In which I continue telling you about comics I bought last year as if it was this week, because I must do this.
Batman and Robin #6
‘Batman and Robin say … Get a life!’ It seems Grant Morrison has his tongue in his cheek this issue; the Flamingo (Damian’s appraisal: ‘I was expecting scary, not gay.’) as the flamboyant ultimate hitman certainly fits into this category. He also has some fun with Jason Todd, while being serious at the same time. I’m not sure I completely enjoyed this issue, perhaps due to Phillip Tan’s art, but that won’t be a problem as of next issue.
Chronicles of Wormwood: The Last Battle #2
I’m confused by this book: it seems to be a mix of Garth Ennis discussing the male attitude to what becoming a father from a man with a sensitive side (even if he is the Antichrist), and a horror comic of the Aussie pope from the previous Wormwood story, who is laughable in the bad sense. It’s very odd, and not the usual narrative balance one expects from Ennis. Oscar Jimenez’s art seems off, like he’s doing an impression of Gene Ha but not achieving it. I’m still undecided on this one.
Yet another quality issue of Fables from Messrs Willingham and Buckingham. A lot going on: Ozma is positioning herself to lead the Fable community magic folk after Frau Totenkinder left; Totenkinder left Cole a departing gift and an order; Gepetto talks to a tree in the forest; Bigby, Snow and Beast make plans for the future; Bufkin is still hunting Baba Yaga; and a young Totenkinder is trying to find a way to construct a box to contain the Dark Man. Still one of the most consistently enjoyable books in the market.
Poor Doctor Strange, the sorcerer supreme no longer; is this a consolation prize for him, a mini-series by Mark Waid? There are worse fates – the man knows how to write a good story. Of course, the story can’t exactly be about Stephen himself – here he plays a mentor role to a young girl with ‘natural talent’, helping out at a baseball game where a demonic possession has occurred. It’s a well-constructed tale, and we get to see Stephen stepping up to the plate to bat, something I don’t think I’ve seen before. The only thing that I’m not too sure about is the art by Emma Rios – it’s not bad, it’s just a style I don’t particularly like. Still, a good start.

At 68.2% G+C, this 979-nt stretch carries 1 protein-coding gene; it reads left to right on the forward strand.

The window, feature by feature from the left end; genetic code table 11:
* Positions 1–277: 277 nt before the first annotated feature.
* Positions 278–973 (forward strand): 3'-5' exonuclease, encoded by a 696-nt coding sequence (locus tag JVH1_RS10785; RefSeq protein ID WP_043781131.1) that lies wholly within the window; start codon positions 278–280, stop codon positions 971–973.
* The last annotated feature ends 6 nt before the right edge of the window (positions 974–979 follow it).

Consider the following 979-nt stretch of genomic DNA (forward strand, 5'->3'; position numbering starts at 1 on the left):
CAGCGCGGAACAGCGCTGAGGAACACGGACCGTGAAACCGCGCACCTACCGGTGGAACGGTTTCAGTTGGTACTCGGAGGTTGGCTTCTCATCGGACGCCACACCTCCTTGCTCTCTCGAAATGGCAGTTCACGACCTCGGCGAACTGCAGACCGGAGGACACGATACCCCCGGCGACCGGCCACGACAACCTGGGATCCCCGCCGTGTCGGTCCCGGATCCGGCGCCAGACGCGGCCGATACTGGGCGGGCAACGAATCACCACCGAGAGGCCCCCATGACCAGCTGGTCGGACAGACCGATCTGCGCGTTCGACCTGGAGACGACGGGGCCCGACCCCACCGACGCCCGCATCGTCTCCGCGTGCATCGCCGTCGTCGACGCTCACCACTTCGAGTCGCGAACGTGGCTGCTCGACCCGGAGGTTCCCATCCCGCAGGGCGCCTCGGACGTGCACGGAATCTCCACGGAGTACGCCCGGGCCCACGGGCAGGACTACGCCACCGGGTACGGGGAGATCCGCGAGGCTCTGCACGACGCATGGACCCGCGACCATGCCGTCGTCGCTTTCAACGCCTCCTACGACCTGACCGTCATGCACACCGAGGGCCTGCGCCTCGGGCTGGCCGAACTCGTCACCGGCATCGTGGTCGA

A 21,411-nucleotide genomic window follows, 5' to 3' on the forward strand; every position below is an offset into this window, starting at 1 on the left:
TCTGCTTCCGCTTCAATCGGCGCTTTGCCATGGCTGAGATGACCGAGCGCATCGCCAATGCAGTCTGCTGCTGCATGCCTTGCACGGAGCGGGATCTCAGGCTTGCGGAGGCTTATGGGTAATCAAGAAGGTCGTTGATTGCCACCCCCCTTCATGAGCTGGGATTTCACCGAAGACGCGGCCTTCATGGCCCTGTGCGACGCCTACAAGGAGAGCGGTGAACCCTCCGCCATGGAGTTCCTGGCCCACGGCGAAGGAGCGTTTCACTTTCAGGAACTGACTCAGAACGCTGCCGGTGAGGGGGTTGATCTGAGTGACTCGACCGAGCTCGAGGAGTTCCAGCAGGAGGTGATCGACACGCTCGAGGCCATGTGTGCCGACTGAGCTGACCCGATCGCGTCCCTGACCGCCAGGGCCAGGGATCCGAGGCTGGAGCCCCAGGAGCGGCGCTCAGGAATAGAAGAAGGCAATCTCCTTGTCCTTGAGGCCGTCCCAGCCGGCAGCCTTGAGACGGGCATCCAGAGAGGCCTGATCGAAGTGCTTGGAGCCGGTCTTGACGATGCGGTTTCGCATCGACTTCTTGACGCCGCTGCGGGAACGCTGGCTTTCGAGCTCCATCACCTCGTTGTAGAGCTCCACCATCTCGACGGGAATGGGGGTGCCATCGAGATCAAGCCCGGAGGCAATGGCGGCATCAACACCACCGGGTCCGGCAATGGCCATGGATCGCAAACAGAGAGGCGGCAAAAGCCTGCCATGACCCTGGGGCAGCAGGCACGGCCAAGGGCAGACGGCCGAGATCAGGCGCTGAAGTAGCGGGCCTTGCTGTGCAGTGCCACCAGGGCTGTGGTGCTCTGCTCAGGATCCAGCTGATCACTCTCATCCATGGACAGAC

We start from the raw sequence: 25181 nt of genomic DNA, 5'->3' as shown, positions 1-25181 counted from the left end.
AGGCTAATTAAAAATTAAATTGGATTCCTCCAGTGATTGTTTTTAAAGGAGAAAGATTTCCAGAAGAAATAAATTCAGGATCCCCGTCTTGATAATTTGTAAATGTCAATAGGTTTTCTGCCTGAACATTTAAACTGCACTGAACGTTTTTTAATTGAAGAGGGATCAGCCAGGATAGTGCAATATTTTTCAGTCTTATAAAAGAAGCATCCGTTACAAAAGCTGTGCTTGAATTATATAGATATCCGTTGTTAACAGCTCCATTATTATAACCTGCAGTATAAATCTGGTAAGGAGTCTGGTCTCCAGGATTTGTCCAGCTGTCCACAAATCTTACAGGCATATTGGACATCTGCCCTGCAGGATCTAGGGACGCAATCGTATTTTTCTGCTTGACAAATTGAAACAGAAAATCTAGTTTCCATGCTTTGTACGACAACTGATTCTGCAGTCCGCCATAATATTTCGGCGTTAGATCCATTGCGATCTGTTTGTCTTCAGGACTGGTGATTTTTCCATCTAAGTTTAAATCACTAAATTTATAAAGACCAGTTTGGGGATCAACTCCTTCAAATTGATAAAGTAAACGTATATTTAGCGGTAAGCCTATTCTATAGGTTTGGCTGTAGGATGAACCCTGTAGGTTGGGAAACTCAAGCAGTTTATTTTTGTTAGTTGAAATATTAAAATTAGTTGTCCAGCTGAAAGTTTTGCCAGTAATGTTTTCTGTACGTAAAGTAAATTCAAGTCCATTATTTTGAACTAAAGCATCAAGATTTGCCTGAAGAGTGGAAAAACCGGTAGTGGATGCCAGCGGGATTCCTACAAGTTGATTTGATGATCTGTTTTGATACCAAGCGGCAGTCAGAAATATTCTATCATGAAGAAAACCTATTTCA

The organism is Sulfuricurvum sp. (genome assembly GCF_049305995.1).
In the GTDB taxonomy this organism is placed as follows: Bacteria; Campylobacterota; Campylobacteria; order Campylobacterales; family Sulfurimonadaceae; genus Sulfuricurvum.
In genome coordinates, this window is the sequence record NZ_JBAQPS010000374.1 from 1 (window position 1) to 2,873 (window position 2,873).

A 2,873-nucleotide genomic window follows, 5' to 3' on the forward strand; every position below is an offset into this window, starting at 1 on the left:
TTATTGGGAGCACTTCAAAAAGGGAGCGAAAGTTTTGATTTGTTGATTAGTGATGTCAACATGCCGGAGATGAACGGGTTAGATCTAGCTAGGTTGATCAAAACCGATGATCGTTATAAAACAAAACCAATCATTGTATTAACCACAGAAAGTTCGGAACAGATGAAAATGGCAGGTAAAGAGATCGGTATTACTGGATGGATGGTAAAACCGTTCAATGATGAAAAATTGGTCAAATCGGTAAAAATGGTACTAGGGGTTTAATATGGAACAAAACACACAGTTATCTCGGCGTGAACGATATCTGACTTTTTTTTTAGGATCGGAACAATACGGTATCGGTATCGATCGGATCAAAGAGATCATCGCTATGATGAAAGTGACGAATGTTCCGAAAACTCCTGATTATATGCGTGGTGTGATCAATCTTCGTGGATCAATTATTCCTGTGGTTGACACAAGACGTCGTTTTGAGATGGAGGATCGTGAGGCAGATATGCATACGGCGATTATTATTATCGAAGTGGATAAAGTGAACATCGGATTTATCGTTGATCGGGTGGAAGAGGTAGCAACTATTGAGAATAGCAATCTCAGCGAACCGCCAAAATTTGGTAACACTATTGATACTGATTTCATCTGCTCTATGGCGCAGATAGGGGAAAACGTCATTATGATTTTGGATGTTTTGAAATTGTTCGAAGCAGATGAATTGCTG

Warren Ellis continues his Avatar-housed dissection of the superhero, this time with a look at the construction of supermen by various governments and what happened afterwards. We learn about this in the form of a spoken essay, as Simon Reddin dictates what has occurred and how we got there, while sitting in the ruins of a destroyed London. This is a bit of a cheat for the sake of a typical comic book narrative, but it works well if you like Ellis’ voice (which I do). It also mixes his scientific obsession, so there’s a nice vibe to it. It’s a strange first issue, but there’s promise of something bigger and better.
This is really good – I’m enjoying the blending of reality and fiction, mining the history of books as the basis for a character who doesn’t know if he’s real or not. Especially when he meets Frankenstein’s Monster (‘You’ve got a defective brain! That’s in the book! That’s canonical!’), and when he’s saved by a cat with wings from guards in the prison trying to kill him, and the vision of Roland blowing his horn. I really like this book; Mike Carey and Peter Gross are doing a great job, and it’s a great story.